Players Championship: Powerful storm wreaks havoc as golf tournament suffers further delays

    Assistant Superintendent, John Michael Clark, tends to water on a green at TPC Sawgrass on March 11, 2022 in Ponte Vedra Beach, Florida.

    (CNN)The Players Championship is set for its latest finish in at least 17 years after a powerful storm delayed the PGA Tour event for a second successive day in Florida.

    Play at Ponte Vedra Beach's TPC Sawgrass course has faced severe disruption since the tournament got underway on Thursday, with almost three inches of rainfall across 48 hours.
    Approaching what would typically be the tournament's penultimate day on Saturday, 47 players are yet to complete their first round.
      Florida is currently under tornado watch until 11 a.m. E.T Saturday -- the earliest time the Tour said play will resume -- with possibilities of tornadoes, winds of up to 70 mph, and heavy rain the key concerns, according to CNN weather's team.
        Justin Rose of England lines up a putt as caddie David Clark holds an umbrella.
        Flooding caused by additional rain could be particularly disruptive for grounds staff at The Players -- nicknamed 'the fifth major' for its prestige -- and looks set to extend the tournament to, at a minimum, its first Monday finish since 2005.
        "Unfortunately, the weather conditions are not providing us any relief," Chief Referee Gary Young said on Friday.
        "Our desire is to not have anyone on the property at that time," added Young, referring to the projected severe weather system on Saturday. "We are into a Monday finish. We know that."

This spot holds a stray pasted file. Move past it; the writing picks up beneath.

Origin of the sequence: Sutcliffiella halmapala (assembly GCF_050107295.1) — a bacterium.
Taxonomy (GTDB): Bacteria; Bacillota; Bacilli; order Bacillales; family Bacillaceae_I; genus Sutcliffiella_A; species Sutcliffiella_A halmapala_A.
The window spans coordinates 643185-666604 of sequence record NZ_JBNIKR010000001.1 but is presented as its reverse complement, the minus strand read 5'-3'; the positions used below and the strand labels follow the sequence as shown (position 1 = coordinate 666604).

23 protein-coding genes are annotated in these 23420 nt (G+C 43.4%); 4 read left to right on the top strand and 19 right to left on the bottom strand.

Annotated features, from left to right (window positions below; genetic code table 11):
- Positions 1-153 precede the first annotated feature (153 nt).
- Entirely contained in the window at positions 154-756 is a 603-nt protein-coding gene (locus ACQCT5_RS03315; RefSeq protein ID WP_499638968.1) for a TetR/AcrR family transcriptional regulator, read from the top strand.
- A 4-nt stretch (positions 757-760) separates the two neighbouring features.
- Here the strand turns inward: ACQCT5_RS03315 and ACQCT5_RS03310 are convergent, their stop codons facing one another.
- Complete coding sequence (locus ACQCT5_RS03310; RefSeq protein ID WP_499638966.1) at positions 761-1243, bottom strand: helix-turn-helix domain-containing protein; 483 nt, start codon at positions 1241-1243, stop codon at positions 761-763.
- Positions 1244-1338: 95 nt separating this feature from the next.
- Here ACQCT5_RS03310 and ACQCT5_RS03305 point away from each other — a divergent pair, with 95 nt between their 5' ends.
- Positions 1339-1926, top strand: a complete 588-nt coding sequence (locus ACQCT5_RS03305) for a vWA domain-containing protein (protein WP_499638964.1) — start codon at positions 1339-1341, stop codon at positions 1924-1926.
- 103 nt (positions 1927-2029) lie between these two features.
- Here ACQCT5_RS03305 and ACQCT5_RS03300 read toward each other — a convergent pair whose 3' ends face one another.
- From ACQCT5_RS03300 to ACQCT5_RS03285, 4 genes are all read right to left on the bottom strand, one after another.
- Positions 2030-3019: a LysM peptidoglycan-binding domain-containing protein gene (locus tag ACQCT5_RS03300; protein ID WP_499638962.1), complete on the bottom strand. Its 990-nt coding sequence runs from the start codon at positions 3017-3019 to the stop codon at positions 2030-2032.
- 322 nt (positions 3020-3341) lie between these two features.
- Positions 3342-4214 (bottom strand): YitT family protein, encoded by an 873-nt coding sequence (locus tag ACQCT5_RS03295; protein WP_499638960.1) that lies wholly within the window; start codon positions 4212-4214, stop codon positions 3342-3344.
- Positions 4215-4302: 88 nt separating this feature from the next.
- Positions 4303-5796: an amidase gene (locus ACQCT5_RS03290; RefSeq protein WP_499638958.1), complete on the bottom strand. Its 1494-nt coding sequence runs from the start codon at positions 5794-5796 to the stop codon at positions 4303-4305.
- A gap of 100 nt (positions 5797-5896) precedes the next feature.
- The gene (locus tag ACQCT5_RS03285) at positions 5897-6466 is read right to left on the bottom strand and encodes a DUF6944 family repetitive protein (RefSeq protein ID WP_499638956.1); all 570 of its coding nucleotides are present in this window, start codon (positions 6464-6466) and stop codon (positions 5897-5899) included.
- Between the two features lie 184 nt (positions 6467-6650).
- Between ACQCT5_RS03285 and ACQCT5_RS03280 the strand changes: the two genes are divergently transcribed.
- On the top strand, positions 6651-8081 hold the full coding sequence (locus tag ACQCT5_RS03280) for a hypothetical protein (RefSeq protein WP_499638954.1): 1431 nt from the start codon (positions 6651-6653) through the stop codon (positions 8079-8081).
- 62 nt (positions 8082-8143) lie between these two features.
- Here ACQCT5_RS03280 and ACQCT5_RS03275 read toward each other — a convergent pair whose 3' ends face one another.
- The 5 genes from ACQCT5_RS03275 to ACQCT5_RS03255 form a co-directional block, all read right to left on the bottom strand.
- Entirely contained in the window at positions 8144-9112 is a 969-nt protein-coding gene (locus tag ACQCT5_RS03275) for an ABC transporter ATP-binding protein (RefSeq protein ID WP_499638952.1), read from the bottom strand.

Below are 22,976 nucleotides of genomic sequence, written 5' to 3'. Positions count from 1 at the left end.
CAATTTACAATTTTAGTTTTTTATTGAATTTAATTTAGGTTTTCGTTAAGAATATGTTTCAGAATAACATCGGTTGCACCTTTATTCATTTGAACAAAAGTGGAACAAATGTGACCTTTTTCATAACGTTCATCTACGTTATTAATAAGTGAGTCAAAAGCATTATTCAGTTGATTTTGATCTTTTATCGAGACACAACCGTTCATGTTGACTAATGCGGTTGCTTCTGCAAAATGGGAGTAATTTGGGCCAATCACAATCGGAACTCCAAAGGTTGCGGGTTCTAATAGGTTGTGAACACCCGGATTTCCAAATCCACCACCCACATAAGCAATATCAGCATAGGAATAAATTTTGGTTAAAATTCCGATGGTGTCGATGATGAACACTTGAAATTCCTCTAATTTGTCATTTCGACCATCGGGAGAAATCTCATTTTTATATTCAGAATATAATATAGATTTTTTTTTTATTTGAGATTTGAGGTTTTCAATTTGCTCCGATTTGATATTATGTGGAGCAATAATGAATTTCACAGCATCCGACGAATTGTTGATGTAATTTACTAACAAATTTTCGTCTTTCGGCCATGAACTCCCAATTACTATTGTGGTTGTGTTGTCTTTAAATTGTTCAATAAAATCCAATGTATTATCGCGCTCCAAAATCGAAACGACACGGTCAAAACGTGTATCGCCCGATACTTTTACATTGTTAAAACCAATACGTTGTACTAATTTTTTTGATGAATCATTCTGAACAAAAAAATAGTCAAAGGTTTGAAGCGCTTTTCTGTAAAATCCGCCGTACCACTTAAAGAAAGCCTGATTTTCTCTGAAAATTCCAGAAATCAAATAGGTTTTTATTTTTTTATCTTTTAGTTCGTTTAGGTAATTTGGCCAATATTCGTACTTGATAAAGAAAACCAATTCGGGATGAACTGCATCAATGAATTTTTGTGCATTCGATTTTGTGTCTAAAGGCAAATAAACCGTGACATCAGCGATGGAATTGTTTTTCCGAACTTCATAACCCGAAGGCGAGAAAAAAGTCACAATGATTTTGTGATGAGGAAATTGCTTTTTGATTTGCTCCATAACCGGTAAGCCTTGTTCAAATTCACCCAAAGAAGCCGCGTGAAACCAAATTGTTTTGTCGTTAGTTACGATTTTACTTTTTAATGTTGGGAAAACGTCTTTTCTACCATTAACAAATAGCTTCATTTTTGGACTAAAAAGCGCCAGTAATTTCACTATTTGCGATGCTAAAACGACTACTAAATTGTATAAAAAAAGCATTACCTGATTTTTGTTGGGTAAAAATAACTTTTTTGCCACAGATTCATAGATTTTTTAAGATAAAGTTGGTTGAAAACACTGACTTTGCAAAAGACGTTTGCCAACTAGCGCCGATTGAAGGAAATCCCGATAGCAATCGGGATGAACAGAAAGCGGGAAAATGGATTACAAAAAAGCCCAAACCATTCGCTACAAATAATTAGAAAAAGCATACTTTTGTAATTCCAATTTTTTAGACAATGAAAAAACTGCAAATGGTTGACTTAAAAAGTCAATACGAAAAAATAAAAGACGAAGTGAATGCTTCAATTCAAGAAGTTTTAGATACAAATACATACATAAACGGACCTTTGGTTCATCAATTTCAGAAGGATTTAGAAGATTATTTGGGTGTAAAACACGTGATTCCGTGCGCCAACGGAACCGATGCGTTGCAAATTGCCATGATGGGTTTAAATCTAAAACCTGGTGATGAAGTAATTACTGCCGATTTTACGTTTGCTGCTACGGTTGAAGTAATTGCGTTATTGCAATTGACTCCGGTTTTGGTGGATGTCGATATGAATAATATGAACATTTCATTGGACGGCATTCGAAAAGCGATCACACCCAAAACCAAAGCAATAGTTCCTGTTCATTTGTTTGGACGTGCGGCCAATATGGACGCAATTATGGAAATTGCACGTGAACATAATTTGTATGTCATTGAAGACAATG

The rain and severe storm threat will have passed by midday Saturday, according to the CNN weather team, though temperatures will plummet and strong winds of up to 40 mph look set to prolong difficulties for golfers.
          Rory McIlroy of Northern Ireland lines up his putt amid the rain.

          'Unplayable'

          On the eve of the tournament, Young said organizers were "confident" in their ability to navigate bad weather, yet issues began also immediately when overnight rainfall delayed the start by an hour.
          Play was resumed only to be later suspended for over four hours due to dangerous weather, Thursday ultimately concluding with 69 players -- less than half the field -- completing their first round.
          Friday saw little improvement -- just 22 more players completing their opening rounds before heavy rain saw play called off after four hours.
          "The golf course has reached a point where it's unplayable," Young said Friday.